When Jim Henson’s Kermit the Frog first sang this song, it had nothing to do with the state of world ecology. Since then the title has become a Ford Motor Company commercial and an Internet communications network for promotion of environmental awareness and action. The idea is not new to people of the Central Coast where insulated from both Los Angeles and San Francisco by hundreds of miles, we continue to live the good green life in our own fashion.
Twenty years ago San Luis Obispo took a California state mandate to recycle some of the trash collected from homes in the area, and pushed it up a notch. We separated our cans, bottles and paper and collection okayed by the San Luis Garbage Company ( yes, they are unafraid of disclosing the reality of that) included more of the kinds of plastic than just those the State of California told everyone to do. The Central Coast was one of the top recyclers in the state while other areas struggled to get going. That leadership helped build a market for recycled products to compete in the marketplace and fostered a boom in new ways to use even more of what is discarded daily. It also fostered new equipment to sort so we can put all items to be recycled into one bin.
Not long after that success, we hit the big time with the ban on smoking in public buildings. That one ran well in San Francisco, Peoria, and Europe once we showed conforming to the new legal standard would not shut down the business district. Time has come to show that leadership again, this time with wise use of water.
Living in the west is nothing like living in Sagamore Hills in Ohio, Albany New York or Spruce Pine North Carolina where water is abundant and summer means mowing the grass every week before it gets knee high to a horse’s belly. The operative word for us is a “Mediterranean climate,” meaning dry summers and (hopefully) wet winters.
Our natural open spaces cycle differently and instead of copying what others do thousands of miles away, we need to cooperate with nature by planting low water demand native plants. To use water wisely will always be a challenge for Californians, not just another method to meet present needs. In the 1950’s the State Water project was planned to provide water for that time and forever in the future. It is the world’s largest publicly built and operating water project and the claim to persuade voters was that we would never have to worry about water supplies again. We believed it and passed the bond measure to fund it in 1960.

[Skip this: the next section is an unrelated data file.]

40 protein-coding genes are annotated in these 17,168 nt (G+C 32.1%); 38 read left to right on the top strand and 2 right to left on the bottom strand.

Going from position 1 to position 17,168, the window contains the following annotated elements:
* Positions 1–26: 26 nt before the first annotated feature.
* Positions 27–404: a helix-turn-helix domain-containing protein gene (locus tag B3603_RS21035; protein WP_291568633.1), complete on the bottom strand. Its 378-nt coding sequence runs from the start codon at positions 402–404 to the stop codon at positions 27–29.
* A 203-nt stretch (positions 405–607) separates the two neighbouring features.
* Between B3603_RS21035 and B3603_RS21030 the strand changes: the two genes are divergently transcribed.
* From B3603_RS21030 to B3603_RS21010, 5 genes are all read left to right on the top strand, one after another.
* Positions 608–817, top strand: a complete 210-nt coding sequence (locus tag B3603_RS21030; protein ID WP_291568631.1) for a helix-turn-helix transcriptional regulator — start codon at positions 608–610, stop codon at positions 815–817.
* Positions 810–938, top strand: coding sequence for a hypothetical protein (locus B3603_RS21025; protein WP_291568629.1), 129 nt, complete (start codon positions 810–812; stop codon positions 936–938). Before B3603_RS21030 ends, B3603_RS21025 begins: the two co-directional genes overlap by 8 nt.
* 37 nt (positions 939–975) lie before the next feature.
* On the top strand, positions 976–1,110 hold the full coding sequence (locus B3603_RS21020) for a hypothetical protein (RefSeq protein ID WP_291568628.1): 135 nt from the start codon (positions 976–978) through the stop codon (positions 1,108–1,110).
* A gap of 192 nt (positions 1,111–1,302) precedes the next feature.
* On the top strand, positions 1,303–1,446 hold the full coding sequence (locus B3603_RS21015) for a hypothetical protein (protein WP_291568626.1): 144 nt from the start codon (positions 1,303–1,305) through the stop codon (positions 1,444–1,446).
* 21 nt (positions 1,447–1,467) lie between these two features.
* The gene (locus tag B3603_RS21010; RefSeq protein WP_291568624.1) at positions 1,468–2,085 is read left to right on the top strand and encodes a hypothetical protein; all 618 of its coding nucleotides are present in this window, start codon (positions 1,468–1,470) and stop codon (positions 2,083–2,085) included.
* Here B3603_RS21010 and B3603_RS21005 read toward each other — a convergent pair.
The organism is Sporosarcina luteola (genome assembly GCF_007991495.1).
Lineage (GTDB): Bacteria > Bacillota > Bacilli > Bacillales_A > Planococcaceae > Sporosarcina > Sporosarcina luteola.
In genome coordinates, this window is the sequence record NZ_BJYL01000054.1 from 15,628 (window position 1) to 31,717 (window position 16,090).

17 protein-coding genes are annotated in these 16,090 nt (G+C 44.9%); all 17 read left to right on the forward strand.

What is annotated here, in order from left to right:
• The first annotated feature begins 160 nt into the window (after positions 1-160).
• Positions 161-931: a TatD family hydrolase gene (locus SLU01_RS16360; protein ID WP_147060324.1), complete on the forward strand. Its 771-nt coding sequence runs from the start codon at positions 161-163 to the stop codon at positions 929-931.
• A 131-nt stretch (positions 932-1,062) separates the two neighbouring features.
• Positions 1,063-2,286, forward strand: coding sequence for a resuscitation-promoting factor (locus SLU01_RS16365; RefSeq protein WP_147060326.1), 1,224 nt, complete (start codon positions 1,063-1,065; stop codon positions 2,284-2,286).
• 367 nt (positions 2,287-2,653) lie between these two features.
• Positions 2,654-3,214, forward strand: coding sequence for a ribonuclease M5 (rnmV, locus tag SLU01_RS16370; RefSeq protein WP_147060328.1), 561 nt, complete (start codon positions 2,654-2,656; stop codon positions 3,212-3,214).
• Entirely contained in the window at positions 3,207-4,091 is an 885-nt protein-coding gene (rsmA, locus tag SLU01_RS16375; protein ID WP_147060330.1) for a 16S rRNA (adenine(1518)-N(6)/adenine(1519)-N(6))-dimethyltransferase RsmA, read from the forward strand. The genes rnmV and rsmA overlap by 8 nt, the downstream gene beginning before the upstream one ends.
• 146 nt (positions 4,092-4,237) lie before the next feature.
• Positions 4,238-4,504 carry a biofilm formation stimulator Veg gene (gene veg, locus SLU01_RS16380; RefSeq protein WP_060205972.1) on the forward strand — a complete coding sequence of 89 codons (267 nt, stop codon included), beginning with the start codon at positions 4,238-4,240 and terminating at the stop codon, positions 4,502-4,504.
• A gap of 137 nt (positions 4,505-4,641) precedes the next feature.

However, it’s not enough today, and we face the need for more storage. The elaborate system of multiple dams and forebays endow the region with water but at the cost of natural running rivers and streams, not to mention helping to decimate fish populations. Not only is it difficult to be green, doing it right is complex and comes with a pressing need for compromises.
What does not change is that our water is limited and it is sheer folly to copy landscaping of the eastern part of the country where lawns are watered mostly with year round precipitation. San Luis Obispo has yet another opportunity to lead and I challenge San Luis Obispo City and the Nature Conservancy to write up an ordinance banning all irrigated grass lawns. With the savings, parks and recreation can go the professional arena route using artificial turf with a ground recycled tire base to cushion ballparks.
It’s not a monumental undertaking but it does have wide ranging effect, such as purchasing a commercial vacuum instead of artificially watering acres of lawns alien to this climate. The changeover will require a several years to get into it gradually and give ornamental growers a chance to reorient their inventory as well as for homeowners to replant lawns with native flora. Count on media coverage and a lot of disbelief just as it was with the smoking ban in public buildings. Dynamic leadership attracts that kind of reaction, but we’re used to it.
How about some feedback?